Logically, I’ve always admired trees for their shade on hot days. Every child loves a good treehouse.
But now I look back on the trees of my childhood and think of them less as convenient props, and more as memory-holders in the landscape of life.
Summer nights with my grandmother, drinking glasses of cold sun tea under the dogwood near her back deck.
The row of trees — elms, perhaps? — planted long ago as a windbreak in front of the western Oklahoma farmhouse kept in my father’s family. The branches of one formed a perfect seat for reading.
Helping plant the maple in my parents’ backyard when I was the age of my oldest daughter. Now both of my daughters play under it and swing from it. This tree will have triple the memories.
Planting a tree also can be a tangible way to remember someone who is no longer with us. That’s what my family plans to do this spring to memorialize our dog, Daisy, who died in February.
When I walk under the trees at Gathering Place, several that are at least a century old, I am struck by the care given to their preservation. (You can read about the depth of this priority here.) The park’s largest tree is called the Reading Tree. Under its branches, children run, play and listen to stories. Like the park itself, the tree is becoming a memory-holder for young Tulsans.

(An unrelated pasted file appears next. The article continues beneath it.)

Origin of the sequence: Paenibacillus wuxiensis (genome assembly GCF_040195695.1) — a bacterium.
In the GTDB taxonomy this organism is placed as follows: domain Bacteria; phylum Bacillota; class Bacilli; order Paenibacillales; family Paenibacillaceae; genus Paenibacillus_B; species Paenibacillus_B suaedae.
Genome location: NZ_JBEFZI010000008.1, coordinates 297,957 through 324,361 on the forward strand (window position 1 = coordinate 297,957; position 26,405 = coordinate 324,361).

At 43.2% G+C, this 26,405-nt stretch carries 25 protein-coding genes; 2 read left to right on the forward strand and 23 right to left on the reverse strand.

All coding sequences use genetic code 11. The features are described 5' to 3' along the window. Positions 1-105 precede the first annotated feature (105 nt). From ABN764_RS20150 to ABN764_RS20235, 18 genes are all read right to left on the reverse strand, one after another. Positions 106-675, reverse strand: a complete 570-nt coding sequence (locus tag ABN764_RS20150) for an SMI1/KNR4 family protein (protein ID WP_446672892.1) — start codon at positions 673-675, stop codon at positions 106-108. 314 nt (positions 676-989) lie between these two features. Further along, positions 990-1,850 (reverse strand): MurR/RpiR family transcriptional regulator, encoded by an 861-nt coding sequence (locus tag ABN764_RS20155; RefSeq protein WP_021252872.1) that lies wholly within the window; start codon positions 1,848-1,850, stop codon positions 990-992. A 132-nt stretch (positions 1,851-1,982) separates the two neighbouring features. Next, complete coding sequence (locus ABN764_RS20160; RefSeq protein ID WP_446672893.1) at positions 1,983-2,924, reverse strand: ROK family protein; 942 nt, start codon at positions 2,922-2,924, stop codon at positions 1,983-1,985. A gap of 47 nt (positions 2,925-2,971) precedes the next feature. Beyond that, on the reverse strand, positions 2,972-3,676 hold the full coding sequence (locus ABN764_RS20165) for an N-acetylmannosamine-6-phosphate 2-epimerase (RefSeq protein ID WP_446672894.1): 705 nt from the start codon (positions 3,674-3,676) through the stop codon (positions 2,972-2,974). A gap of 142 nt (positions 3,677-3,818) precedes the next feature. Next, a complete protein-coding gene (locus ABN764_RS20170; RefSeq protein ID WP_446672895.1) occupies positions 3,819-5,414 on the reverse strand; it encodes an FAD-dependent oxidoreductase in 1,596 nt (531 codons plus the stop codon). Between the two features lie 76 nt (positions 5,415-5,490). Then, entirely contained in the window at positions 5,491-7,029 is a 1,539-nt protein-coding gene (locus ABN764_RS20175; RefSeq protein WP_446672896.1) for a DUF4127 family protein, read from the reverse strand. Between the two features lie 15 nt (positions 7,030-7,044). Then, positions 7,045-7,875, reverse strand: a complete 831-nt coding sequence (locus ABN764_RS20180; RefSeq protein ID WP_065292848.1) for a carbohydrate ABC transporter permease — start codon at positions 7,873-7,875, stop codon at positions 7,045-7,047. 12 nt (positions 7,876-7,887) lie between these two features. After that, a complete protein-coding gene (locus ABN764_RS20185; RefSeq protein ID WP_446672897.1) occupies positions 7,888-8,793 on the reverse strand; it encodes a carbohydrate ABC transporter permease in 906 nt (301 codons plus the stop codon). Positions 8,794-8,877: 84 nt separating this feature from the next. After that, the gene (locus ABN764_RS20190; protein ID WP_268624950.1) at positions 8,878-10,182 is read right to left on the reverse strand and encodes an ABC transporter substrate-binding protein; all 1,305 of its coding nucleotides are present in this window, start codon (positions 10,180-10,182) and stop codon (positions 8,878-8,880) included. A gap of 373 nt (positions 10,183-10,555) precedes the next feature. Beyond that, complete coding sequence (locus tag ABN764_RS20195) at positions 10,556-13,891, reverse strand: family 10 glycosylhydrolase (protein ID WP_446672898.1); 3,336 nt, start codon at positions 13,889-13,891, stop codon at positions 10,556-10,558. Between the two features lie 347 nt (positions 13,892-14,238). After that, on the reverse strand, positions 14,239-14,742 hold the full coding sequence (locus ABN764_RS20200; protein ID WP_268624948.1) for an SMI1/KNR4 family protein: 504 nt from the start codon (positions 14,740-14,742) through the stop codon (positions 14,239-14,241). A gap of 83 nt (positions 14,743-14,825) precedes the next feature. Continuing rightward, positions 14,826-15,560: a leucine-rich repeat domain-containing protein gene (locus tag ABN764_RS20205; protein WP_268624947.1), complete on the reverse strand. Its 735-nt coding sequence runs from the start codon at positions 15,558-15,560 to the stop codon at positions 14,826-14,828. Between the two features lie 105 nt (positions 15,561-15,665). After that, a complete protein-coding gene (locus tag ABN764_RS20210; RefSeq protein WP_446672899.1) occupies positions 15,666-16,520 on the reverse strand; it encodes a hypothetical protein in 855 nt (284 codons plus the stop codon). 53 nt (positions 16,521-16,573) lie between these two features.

Of course, like people and dogs, trees don’t live forever. For some, the conditions aren’t right. Others become diseased or infested, like the silver maple we lost last fall to borers.
I’m touched by MOKU’s creative use of fallen trees in Hawaii and Oklahoma and intrigued by the second life DoubleShot Coffee Co. gave to the wood from an old Indiana barn at the coffee shop’s new location. These trees and former trees have stories yet to tell.
Our yard’s four surviving trees were all given to our family: two as housewarming gifts; one, a transplant from a neighbor’s yard; and the other, my favorite, a little redbud given to me by my grandfather.
Yes, trees have a lot more meaning to me today. Now I look at them and think, aren’t they all gifts?
Your Tulsa tree hugger,